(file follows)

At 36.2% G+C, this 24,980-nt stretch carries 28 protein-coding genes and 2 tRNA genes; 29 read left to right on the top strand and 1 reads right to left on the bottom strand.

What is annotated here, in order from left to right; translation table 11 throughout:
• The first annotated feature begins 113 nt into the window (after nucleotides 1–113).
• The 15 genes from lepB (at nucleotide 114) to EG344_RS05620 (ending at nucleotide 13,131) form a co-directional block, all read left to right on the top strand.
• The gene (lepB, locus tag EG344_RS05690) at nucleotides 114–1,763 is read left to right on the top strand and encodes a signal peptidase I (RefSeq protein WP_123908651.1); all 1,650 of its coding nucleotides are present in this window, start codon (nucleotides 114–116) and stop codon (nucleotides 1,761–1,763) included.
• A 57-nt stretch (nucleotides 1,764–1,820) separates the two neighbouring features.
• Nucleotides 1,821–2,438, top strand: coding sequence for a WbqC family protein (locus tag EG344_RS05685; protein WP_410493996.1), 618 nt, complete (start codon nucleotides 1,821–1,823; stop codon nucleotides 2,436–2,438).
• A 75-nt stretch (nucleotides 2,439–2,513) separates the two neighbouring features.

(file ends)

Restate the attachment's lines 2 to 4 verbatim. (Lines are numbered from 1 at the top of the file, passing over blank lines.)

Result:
What is annotated here, in order from left to right; translation table 11 throughout:
• The first annotated feature begins 113 nt into the window (after nucleotides 1–113).
• The 15 genes from lepB (at nucleotide 114) to EG344_RS05620 (ending at nucleotide 13,131) form a co-directional block, all read left to right on the top strand.